We also ask the Legislature to support statewide initiatives to increase funding for truancy prevention programs, and to place juvenile parole officers on Neighbor Islands. Current plans call for hiring a juvenile parole officer in East Hawai‘i and a second Kona parole officer to supervise and assist youths who have been incarcerated. We need to provide the necessary resources to intervene and divert these youths out of the criminal justice system and into services that will help them to succeed.
College of Pharmacy and Health Sciences Building
We ask for your continued support in building on the successes of the University of Hawai’i at Hilo and our community college system, which have allowed higher education to emerge as an economic engine on Hawai’i Island. The university is now the second largest employer in East Hawai’i, and is preparing our young people for success in our community and across the state. The continued growth of our higher educational system is essential for our economic success and our future.
In 2011 the College of Pharmacy at the University of Hawai‘i at Hilo became the first school of pharmacy in Hawai‘i and the Pacific Region to become fully accredited by the Accreditation Council for Pharmacy Education. The college is the only school in the state offering a doctorate in pharmacy, and has been an extraordinary success. An economic impact study in 2011 found the college is generating more than $50 million per year in economic activity statewide, and each dollar of investment in salaries at the college is attracting more than three dollars in spending from outside sources.
The college was granted accreditation before obtaining permanent facilities, and it is time to provide a permanent home for the college to meet its long-range needs and assure it retains accreditation. Providing a permanent home for the college will allow it to fulfill its promise as a center of excellence in education and health sciences. We strongly agree with the request by the administration and the Board of Regents for $28 million in general obligation and $5 million in revenue bonds to finance the College of Pharmacy and Health Sciences Building.
Primary Care Training and Rural Residency Program
The state and Hawai‘i Island continue to face a severe physician shortage, and projections by the John A. Burns School of Medicine suggest the physician shortage will dramatically worsen in the next five years as many doctors retire. An important piece of the solution for our communities is the Hawai‘i Island Family Medicine Residency Program, which was recently notified that it has met the requirements for two-year accreditation. The program is actively recruiting, and will welcome its first class in July. National research shows that 80 percent of residents practice close to the facilities where they train, and we know this program will help ease the physician shortage in our county and in rural areas across the state.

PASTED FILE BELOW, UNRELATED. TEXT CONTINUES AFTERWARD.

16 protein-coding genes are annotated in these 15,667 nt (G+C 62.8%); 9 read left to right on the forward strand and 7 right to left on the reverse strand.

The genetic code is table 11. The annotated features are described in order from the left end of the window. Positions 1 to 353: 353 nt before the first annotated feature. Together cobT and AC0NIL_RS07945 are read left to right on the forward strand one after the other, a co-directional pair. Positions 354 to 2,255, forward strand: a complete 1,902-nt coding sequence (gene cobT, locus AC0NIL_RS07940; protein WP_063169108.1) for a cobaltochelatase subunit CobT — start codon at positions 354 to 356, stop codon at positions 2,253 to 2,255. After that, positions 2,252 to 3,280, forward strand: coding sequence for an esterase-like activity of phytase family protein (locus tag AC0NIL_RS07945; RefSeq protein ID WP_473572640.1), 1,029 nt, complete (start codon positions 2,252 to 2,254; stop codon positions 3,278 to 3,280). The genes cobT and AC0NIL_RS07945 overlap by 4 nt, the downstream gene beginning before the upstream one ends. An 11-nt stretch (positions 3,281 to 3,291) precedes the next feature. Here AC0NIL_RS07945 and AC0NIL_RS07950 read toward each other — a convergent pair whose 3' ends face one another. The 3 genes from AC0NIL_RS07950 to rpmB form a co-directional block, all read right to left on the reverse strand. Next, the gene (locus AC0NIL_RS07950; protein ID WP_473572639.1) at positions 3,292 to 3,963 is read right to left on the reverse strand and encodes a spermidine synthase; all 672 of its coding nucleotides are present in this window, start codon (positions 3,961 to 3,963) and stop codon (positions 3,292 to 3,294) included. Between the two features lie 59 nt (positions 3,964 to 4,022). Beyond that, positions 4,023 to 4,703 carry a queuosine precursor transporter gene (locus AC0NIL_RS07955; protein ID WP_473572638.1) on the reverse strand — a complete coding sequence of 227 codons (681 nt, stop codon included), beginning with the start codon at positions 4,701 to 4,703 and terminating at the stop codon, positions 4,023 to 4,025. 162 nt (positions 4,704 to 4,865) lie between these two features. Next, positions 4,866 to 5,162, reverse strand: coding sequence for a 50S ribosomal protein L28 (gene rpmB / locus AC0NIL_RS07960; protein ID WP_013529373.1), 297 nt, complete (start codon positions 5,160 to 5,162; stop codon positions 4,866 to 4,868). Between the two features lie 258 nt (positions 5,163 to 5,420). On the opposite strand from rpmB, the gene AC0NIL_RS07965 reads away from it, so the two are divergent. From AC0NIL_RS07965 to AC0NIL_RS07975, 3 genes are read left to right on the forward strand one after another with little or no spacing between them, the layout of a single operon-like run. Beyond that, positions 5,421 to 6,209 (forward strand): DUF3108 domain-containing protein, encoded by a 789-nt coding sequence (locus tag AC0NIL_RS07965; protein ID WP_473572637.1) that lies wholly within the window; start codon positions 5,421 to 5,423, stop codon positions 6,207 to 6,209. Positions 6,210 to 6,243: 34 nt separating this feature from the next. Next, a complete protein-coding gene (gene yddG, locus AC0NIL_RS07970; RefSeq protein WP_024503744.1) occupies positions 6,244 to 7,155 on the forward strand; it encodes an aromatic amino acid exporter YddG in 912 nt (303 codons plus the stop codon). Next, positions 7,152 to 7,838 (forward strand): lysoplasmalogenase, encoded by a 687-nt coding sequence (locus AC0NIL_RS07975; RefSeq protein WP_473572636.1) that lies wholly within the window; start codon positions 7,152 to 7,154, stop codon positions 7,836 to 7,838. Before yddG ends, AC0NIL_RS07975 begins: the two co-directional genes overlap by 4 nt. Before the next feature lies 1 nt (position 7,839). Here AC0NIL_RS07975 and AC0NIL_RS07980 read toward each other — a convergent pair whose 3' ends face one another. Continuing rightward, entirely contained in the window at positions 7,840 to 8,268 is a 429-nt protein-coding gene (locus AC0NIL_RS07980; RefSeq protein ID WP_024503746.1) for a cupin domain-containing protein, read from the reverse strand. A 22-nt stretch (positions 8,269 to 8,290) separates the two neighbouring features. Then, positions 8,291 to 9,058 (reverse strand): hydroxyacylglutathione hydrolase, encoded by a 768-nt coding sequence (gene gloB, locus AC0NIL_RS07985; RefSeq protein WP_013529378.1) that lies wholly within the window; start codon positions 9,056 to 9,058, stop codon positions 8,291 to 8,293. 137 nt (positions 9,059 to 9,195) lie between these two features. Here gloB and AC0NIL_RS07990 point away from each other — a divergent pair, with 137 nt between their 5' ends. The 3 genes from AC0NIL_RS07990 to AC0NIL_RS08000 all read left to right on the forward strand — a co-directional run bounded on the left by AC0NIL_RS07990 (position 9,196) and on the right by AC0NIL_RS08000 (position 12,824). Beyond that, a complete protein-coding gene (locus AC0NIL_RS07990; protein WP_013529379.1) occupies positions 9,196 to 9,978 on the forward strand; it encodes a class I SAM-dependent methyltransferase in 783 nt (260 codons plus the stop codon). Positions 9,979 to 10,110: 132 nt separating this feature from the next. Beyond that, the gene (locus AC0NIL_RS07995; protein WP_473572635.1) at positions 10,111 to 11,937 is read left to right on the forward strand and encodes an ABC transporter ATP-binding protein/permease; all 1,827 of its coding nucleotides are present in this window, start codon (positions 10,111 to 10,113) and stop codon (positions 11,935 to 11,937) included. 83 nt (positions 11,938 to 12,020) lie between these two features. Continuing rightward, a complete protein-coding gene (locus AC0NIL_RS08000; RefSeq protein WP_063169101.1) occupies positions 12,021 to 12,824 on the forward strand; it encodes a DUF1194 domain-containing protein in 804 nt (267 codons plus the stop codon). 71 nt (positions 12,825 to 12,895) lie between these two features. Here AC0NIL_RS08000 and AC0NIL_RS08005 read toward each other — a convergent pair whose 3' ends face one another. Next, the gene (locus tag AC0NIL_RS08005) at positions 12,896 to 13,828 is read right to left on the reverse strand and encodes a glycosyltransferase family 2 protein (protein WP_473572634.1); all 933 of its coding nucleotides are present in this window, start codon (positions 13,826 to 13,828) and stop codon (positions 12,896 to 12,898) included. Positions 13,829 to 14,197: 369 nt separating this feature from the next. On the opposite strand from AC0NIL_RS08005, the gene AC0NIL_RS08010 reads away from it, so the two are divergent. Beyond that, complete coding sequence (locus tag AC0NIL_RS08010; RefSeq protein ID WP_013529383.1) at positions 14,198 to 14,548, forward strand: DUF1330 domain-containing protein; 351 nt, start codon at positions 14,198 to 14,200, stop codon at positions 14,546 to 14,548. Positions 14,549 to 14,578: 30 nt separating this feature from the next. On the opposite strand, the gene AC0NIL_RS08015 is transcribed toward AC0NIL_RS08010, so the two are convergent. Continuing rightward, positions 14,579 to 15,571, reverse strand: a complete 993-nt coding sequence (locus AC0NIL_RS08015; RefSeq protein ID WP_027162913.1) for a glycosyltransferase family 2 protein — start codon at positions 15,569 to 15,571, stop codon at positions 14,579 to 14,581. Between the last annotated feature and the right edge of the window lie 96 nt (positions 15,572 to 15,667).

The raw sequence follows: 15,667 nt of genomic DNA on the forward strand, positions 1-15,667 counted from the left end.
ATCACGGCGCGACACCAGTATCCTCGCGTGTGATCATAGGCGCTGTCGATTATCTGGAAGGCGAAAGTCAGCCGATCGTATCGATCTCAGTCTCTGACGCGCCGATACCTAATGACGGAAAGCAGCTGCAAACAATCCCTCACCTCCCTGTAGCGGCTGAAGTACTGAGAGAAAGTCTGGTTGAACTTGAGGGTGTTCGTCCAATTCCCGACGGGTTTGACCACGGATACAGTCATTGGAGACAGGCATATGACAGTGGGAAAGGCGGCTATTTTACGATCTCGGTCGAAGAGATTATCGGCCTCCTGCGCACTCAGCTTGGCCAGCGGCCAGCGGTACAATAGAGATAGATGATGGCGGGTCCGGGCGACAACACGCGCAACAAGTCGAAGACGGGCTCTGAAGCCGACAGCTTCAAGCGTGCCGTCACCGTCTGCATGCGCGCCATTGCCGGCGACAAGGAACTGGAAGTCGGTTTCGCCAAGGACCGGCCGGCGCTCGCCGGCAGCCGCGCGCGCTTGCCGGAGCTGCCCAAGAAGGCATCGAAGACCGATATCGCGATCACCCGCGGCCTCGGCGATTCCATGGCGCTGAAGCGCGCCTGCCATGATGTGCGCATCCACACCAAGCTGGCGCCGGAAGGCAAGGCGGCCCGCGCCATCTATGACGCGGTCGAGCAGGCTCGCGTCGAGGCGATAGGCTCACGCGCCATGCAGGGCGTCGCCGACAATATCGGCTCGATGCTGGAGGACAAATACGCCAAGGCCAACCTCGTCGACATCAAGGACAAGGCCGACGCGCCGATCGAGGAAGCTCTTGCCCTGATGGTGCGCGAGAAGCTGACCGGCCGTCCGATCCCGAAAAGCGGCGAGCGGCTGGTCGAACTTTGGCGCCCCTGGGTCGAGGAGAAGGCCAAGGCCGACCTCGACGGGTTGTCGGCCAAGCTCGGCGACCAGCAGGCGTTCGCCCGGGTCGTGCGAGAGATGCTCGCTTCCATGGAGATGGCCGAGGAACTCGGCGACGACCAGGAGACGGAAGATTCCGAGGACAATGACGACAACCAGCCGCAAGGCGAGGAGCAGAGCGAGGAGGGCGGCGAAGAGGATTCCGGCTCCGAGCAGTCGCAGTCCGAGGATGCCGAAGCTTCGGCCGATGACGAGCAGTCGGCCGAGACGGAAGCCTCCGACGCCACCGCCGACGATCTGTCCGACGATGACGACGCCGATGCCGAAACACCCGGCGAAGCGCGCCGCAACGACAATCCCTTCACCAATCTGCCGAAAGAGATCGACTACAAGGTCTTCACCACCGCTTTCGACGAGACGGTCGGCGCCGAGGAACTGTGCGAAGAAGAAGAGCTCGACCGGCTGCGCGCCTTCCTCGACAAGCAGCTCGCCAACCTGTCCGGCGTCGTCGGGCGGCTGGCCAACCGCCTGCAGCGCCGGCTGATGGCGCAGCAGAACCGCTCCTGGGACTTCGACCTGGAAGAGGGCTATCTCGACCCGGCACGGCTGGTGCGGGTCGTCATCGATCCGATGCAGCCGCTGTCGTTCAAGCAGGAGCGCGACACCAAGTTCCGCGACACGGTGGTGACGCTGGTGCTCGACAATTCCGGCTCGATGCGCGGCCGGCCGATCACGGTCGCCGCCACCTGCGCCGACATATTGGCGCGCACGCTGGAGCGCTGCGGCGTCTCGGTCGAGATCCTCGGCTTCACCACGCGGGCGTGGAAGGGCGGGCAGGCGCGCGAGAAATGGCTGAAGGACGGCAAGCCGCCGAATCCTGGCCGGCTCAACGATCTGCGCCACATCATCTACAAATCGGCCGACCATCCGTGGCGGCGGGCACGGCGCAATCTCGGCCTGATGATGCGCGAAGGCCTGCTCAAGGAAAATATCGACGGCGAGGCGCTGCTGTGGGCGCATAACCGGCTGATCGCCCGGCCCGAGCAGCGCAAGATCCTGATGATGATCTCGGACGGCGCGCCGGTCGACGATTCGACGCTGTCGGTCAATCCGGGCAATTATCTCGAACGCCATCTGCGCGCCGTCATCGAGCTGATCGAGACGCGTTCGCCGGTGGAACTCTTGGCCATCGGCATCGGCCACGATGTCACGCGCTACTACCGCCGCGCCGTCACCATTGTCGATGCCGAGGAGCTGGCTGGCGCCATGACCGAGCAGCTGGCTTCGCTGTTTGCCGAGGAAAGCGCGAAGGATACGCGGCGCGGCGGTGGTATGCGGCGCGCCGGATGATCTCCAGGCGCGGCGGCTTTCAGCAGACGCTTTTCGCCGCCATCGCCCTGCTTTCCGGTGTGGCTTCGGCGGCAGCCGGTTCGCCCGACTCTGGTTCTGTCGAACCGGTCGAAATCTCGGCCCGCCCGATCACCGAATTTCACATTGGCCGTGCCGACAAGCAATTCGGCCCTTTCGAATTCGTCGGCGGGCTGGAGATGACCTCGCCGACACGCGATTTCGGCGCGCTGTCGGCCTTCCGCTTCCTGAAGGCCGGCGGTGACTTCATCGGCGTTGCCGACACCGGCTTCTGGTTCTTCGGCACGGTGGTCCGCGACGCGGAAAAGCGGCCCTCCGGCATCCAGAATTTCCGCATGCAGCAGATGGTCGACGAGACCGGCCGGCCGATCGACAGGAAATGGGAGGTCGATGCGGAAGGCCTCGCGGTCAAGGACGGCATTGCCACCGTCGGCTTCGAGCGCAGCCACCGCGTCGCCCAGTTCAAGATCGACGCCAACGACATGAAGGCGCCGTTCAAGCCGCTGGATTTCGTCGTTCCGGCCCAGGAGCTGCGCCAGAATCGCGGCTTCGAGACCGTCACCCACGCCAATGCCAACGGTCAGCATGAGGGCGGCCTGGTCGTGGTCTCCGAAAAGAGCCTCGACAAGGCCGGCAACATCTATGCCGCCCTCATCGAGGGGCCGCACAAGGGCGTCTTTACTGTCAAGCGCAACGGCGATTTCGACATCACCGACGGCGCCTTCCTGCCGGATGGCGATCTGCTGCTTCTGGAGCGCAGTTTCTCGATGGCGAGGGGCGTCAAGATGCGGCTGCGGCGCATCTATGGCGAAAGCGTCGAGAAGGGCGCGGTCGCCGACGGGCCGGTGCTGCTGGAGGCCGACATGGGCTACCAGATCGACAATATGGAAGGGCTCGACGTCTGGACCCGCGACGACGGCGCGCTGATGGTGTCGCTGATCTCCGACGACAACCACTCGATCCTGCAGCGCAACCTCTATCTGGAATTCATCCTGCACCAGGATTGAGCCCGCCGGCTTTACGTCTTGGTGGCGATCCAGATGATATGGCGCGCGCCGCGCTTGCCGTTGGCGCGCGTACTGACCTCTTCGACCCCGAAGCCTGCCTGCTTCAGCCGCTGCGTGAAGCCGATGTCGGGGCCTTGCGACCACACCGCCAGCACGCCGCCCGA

We continue to support efforts by the Hawai’i Health Systems Corporation and our Hawai’i Island delegation to seek a state commitment of $2.8 million per year for the HHSC primary care training program. This includes the Hawai’i Island Family Medicine Residency program, and will also offer training to advanced practice nurses from programs at University of Hawai’i at Manoa and Hilo, and to students from the UH-Hilo College of Pharmacy. This program will produce inter-disciplinary teams that can care for four times as many patients as independent practitioners, and will expand to serve rural communities on each of the islands. We are convinced this is an innovative and effective strategy for improving access to primary care services.
Kona International Airport Improvements
We strongly support the administration’s plans for urgently needed improvements for Kona International Airport, and appreciate the decision by the Legislature to appropriate $37.5 million for an international arrivals building, and $70 million for a major terminal expansion. We continue to work collaboratively with state Department of Transportation and community organizations to encourage the U.S. Customs and Border Protection to reopen the international arrivals inspection facilities in Kona. State investment in Kona airport infrastructure including the international arrivals building is essential to the success of those efforts.
Your continued support for the Kona airport improvements is important to the state as a whole. Honolulu International Airport operates at its top capacity during busier times of the year, and the administration’s planned international arrivals area in West Hawai’i will allow Kona to function as a reliever airport to ease congestion in Honolulu. Investment in Kona airport infrastructure will allow our state to continue to grow as an international visitor destination during the busiest travel seasons.
Each of these state projects represents a smart, long-term investment in the welfare of our communities and the safety and well-being of our residents and visitors. We thank you for your consideration, and look forward to working with all of our distinguished legislators in the weeks ahead as we press forward together with these initiatives.
Mahalo for your support and your commitment to our communities.
William P. Kenoi